What does “Chinese diaspora” mean and is it problematic to call ourselves that?
If someone on the street asked me if I belonged to the Chinese diaspora, I would wholeheartedly agree.
My understanding of the term is basically similar to the meaning of “Overseas Chinese,” someone who can trace their lineage back to China but live and perhaps grew up away from China.
However, I stumbled upon a Wikipedia article about a scholar named Wang Gungwu who seems to have a problem with this word. Here’s the relevant paragraph,
“He has studied and written about the Chinese diaspora, but he has objected to the use of the word diaspora to describe the migration of Chinese from China because both it mistakenly implies that all overseas Chinese are the same and has been used to perpetuate fears of a “Chinese threat”, under the control of the Chinese government.”
For introduction’s sake, Wang Gungwu is a China/Chinese migration scholar, although this summary might be too simplistic. Academics are great with their “yes and no” answers to everything that they should write a book called 100 Shades of Gray.
Checking the reference of the quote led me to a long interview.
Indeed, Wang Gungwu’s disdain for the word comes from the implication that Chinese people are a monolithic unit. Meaning that, no matter where we are, we have the same beliefs and that we are all loyal to China.
It’s best summarized by the following paragraph,
“To assume that a Chinese is tuned to the mainland, implies that he knows their culture, he has connections at all level and knows what to do to, where and when. All these, just because he is ethnically Chinese.
“In fact, many overseas Chinese don’t know anything simply because they have not been brought up in a Chinese environment or in a Chinese way in China. Some of them may not know a single thing about the Chinese history.
“Think of the Chinese Americans, and the other people of Chinese origin anywhere else in the world. I don’t believe they have much to share in common. Of course, what remain is that they can speak Chinese and becomes an advantage if you are dealing with China.”
I have spoken to about seven sources at this point and my feeling is that, it’s true that most folks would identify with their nation first, rather than being “Chinese.” This is something Wang Gungwu did highlight.
There are shades of grey, though. What I have noticed is that some parents are much stronger in influencing their children in Chinese culture, while others don’t. In fact, Wang Gungwu himself had parents who made every effort to tell him about China and Chinese culture, according to his memoir. Besides about 18 months in Nanjing, the first 20 years of his life was spent in the Dutch East Indies (Indonesia) and Malaya (Malaysia).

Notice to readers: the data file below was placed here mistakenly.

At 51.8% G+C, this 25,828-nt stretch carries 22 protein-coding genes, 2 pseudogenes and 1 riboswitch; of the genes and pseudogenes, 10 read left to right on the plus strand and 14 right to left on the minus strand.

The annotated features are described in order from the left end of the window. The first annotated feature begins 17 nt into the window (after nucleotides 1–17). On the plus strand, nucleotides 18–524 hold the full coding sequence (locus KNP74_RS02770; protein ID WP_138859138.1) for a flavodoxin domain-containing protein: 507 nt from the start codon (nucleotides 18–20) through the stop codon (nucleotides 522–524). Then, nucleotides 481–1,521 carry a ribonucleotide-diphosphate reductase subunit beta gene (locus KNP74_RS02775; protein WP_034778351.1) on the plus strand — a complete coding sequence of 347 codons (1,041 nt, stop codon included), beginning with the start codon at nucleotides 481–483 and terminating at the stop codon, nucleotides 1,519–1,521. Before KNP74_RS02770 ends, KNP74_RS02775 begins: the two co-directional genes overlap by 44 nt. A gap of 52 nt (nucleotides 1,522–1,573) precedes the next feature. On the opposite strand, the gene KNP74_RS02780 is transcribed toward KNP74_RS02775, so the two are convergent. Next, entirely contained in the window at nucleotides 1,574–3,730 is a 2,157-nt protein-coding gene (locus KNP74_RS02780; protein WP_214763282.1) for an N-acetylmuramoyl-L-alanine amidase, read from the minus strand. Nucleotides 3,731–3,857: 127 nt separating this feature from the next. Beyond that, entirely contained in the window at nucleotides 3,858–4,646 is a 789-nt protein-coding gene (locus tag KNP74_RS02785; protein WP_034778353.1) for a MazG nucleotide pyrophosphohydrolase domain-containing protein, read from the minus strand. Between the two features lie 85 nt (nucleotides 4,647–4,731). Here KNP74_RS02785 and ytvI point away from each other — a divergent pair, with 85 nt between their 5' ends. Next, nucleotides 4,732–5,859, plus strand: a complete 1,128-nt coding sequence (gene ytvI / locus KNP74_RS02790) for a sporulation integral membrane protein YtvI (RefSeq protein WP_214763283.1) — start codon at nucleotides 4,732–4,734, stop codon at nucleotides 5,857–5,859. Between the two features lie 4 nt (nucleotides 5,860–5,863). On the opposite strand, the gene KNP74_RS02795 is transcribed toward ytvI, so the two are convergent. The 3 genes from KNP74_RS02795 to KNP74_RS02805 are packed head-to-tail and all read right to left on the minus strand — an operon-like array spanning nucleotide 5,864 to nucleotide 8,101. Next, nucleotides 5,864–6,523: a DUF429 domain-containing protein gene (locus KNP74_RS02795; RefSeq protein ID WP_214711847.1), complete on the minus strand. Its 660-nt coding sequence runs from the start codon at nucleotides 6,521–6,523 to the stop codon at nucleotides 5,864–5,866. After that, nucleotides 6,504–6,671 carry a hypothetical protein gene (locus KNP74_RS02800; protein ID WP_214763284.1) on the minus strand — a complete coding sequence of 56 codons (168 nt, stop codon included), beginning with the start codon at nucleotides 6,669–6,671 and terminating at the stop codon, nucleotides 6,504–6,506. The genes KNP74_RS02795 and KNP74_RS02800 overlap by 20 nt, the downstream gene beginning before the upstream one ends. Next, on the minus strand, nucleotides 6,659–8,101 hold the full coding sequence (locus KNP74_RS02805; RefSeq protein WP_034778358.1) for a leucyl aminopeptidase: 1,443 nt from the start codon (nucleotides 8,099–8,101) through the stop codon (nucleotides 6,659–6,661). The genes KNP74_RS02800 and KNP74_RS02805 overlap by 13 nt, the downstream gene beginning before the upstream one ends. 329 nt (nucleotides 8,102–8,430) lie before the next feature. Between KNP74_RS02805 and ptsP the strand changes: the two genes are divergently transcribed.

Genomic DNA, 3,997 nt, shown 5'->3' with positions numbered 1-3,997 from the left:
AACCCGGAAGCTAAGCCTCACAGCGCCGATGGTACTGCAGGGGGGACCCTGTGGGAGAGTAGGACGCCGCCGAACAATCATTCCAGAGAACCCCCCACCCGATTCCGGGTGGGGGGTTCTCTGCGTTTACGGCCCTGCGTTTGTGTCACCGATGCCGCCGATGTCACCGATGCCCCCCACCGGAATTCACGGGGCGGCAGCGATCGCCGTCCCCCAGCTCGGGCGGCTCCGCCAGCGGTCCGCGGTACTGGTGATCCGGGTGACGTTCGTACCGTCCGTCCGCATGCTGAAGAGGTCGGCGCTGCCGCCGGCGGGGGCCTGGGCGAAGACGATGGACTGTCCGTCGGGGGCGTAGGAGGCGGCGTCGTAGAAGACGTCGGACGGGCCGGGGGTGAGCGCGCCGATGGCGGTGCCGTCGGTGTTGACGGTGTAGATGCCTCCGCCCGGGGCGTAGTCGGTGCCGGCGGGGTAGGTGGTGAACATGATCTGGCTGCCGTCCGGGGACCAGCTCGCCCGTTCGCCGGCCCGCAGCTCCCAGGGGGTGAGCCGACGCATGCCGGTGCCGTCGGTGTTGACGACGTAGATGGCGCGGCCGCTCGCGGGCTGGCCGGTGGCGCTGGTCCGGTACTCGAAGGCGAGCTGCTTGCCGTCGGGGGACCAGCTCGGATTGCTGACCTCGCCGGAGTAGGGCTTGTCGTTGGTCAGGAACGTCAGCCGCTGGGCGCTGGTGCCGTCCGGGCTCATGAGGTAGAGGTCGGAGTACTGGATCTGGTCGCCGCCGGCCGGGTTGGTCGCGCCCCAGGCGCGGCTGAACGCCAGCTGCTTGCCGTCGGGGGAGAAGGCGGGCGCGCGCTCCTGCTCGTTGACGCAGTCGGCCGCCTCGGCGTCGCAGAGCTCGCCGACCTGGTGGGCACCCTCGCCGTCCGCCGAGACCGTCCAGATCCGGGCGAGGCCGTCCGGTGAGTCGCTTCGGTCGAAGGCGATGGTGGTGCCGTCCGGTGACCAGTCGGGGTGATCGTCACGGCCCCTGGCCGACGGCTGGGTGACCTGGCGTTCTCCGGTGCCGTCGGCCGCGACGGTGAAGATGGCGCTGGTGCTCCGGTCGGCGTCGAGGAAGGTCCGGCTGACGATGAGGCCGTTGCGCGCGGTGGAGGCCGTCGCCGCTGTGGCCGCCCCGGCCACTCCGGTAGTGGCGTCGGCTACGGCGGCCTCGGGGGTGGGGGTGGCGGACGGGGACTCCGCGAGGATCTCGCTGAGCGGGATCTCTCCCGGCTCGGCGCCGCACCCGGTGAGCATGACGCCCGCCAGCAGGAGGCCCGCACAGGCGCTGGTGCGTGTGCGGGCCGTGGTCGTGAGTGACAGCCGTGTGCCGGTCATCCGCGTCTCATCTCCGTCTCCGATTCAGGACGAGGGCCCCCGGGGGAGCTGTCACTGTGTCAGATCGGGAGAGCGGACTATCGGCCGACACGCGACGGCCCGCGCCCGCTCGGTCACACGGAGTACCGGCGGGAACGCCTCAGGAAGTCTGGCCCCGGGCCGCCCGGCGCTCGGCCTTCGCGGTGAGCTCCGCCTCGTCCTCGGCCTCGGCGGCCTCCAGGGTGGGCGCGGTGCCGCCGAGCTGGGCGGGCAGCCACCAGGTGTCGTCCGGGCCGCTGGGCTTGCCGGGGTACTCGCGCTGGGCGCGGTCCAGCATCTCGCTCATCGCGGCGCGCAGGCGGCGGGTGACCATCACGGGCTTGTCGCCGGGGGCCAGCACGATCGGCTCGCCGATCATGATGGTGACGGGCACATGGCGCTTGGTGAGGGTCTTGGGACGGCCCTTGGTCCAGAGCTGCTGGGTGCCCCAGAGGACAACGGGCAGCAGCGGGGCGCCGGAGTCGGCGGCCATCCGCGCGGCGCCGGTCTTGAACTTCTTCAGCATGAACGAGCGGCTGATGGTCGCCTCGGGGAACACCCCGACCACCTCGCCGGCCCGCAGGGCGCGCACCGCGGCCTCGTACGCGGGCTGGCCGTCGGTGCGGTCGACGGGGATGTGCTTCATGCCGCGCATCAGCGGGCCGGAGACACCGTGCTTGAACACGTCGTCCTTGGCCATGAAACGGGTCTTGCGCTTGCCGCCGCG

A pertinent question I also hear from non-Chinese people is that Chinese people don’t integrate. I heard it from an Ecuadorian as I have read it in Paloma Chen’s blog about Chinese people in Spain.
Wang Gungwu believes stems from people conflating Chinese people’s affinity for our own culture as a political identification. He writes,
“Most of them identify themselves with the country where they live. A Chinese in Thailand is first of all a Thai. The confusion is that If you ask them, they tell you that they find it useful to learn Chinese to do business or, it is a way to regain some pride in their culture, to try to understand who were their ancestors. But such attitude does not translate into a political identification.”
He talks about how the European concept of a nation-state, which means that in order to be a full citizen, one must have certain characteristics to the exclusion of everything else. However, Chinese people might see more fluidity between these characteristics.
Chinese diaspora definition
There’s also another aspect to it. Wang Gungwu says that “diaspora” implies wealthy migrants who have a “business acumen and wealth.” Wang observed the migration patterns of the recent centuries and noted that most Chinese migrants were poor.
So, at the end of the day, Wang Gungwu wants us to stop using the term “diaspora,” assuming you agree with him. Here’s why,
“The word diaspora is in itself an oversimplification and I find personally very alarming that people talk commonly of a Jewish diaspora, an Indian diaspora or a Chinese one, as if the world consist of few ” leagues “. It is simply not true, but unscrupulous people can use such description to build up the image of a new yellow peril … with a lot of imagination, one’s could even end up saying: “The Chinese are coming, the Chinese are coming! “
“So, I would say that it has to be scrutinized, even from the scholars, I hope they will come out and say : Hey! That’s not what you mean, you use that word for this political purpose, that is not legitimate. Scholars must have to say that.”
What do you think?